object.

Next, we create the `POLYGON`

geometries. The polygon matrix needs to be wrapped in a list object.

We now have a polygon geometry.

Next, we create a simple feature column from the polygon geometry. We’ll also define the coordinate system used to report the coordinate values.

```
Geometry set for 1 feature
Geometry type: POLYGON
Dimension: XY
Bounding box: xmin: -70 ymin: 43 xmax: -66 ymax: 47
Geodetic CRS: WGS 84
```

Finally, to create the `sf`

object, run the `st_sf()`

function.

```
Simple feature collection with 1 feature and 0 fields
Geometry type: POLYGON
Dimension: XY
Bounding box: xmin: -70 ymin: 43 xmax: -66 ymax: 47
Geodetic CRS: WGS 84
poly.sfc
1 POLYGON ((-66 43, -70 47, -...
```

The coordinates column is assigned the name `poly.sfc`

by default. If you wish to change the column name to `coords`

, for example, type the following:

```
Simple feature collection with 1 feature and 0 fields
Geometry type: POLYGON
Dimension: XY
Bounding box: xmin: -70 ymin: 43 xmax: -66 ymax: 47
Geodetic CRS: WGS 84
coords
1 POLYGON ((-66 43, -70 47, -...
```

#### A polygon with a hole

In this example, we’ll add a hole to the polygon. Recall that its outer ring will need to be recorded in a counterclockwise direction and its hole in a clockwise direction.

The resulting data object will have the following structure.

```
# Polygon 1
poly1.outer.crd <- rbind( c(-66, 43),c(-70, 47), c(-70,43), c(-66, 43) ) # Outer ring
poly1.inner.crd <- rbind( c(-68, 44), c(-69,44), c(-69, 45), c(-68, 44) ) # Inner ring
```

Next, we combine the ring coordinates into a single geometric element. Note that this is done by combining the two coordinate matrices into a single list object.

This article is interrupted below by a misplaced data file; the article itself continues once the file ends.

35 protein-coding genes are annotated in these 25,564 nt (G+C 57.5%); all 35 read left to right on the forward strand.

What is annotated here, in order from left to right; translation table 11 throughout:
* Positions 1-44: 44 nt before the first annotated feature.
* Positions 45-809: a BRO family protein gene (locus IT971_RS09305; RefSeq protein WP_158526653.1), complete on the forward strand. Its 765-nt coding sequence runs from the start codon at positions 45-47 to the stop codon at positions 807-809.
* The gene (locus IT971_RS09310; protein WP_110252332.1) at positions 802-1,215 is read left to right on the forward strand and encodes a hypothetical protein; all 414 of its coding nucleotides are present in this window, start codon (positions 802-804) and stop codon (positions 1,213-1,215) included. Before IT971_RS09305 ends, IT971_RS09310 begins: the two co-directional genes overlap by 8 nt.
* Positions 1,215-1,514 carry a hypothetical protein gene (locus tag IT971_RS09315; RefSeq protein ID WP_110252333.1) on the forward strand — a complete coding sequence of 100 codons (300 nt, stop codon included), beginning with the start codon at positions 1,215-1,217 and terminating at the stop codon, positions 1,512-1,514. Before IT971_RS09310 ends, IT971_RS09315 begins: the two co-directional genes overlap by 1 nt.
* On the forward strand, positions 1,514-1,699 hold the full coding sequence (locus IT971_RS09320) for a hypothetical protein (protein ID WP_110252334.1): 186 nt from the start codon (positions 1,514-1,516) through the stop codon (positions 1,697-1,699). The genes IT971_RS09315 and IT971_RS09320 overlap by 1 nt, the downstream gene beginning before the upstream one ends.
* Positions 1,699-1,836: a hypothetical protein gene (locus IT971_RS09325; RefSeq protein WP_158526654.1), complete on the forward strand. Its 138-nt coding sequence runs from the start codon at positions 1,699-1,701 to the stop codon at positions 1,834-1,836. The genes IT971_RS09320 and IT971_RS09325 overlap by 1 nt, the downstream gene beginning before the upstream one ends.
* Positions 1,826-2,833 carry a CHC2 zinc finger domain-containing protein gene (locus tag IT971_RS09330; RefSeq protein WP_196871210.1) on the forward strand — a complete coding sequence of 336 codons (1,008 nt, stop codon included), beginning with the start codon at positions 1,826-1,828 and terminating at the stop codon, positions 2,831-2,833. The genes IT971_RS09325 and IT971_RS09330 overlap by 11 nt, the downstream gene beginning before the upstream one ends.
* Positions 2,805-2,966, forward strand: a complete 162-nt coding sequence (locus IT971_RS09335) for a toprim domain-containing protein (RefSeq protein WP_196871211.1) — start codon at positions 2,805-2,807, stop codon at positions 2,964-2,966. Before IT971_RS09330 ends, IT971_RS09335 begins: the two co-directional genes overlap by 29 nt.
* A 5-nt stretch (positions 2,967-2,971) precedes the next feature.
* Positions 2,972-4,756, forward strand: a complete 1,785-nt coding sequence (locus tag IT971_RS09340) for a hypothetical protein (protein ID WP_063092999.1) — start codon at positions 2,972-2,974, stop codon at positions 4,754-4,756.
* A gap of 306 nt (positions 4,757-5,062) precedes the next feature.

We now create the simple feature column object.

Finally, to create the `sf`

object, run the `st_sf()`

function.

We’ll take the opportunity to rename the coordinate column (even though this is not necessary).

```
Simple feature collection with 1 feature and 0 fields
Geometry type: POLYGON
Dimension: XY
Bounding box: xmin: -70 ymin: 43 xmax: -66 ymax: 47
Geodetic CRS: WGS 84
coords
1 POLYGON ((-66 43, -70 47, -...
```

Let’s now plot the `sf`

object.

#### Combining polygons: singlepart features

In this example, we’ll create two distinct polygons by adding a second polygon to the one created in the last step. The output will be a singlepart polygon feature (i.e. each polygon can be assigned its own unique attribute value).

We’ll create the second polygon (the first polygon having already been created in the previous section).

```
# Define coordinate matrix
poly2.crd <- rbind( c(-67, 45),c(-67, 47), c(-69,47), c(-67, 45) )
# Create polygon geometry
poly2.geom <- st_polygon( list(poly2.crd))
```

Next, we combine the geometries into a simple feature column, `sfc`

.

Each polygon has its own row in the `sfc`

object.

```
Geometry set for 2 features
Geometry type: POLYGON
Dimension: XY
Bounding box: xmin: -70 ymin: 43 xmax: -66 ymax: 47
Geodetic CRS: WGS 84
```

Finally, to create the `sf`

object, run the `st_sf()`

function.

```
Simple feature collection with 2 features and 0 fields
Geometry type: POLYGON
Dimension: XY
Bounding box: xmin: -70 ymin: 43 xmax: -66 ymax: 47
Geodetic CRS: WGS 84
poly.sfc
1 POLYGON ((-66 43, -70 47, -...
2 POLYGON ((-67 45, -67 47, -...
```

We’ll go ahead and rename the geometry column to `coords`

.

```
Simple feature collection with 2 features and 0 fields
Geometry type: POLYGON
Dimension: XY
Bounding box: xmin: -70 ymin: 43 xmax: -66 ymax: 47
Geodetic CRS: WGS 84
coords
1 POLYGON ((-66 43, -70 47, -...
2 POLYGON ((-67 45, -67 47, -...
```

#### Adding attributes

As with the point `sf`

object created earlier in this exercise, we can append columns to the polygon `sf`

object. But make sure that the order of the attribute values match the order in which the polygons are stored in the `sf`

object.

```
Simple feature collection with 2 features and 1 field
Geometry type: POLYGON
Dimension: XY
Bounding box: xmin: -70 ymin: 43 xmax: -66 ymax: 47
Geodetic CRS: WGS 84
coords id
1 POLYGON ((-66 43, -70 47, -... A
2 POLYGON ((-67 45, -67 47, -... B
```

`MULTIPOLYGON`

simple feature: multipart features

If multiple polygons are to share the same attribute record (a scenario referred to as multipart geometry in some GIS applications), you need to use the `st_multipolygon()`

function when creating the `sfg`

object.

In this example, we’ll combine the two polygon created in the last example into a single geometry element.

The multipolygon function groups polygons into a single list. If one of the polygons is made up of more than one ring (e.g. a polygon with a whole), its geometry is combined into a single sub-list object.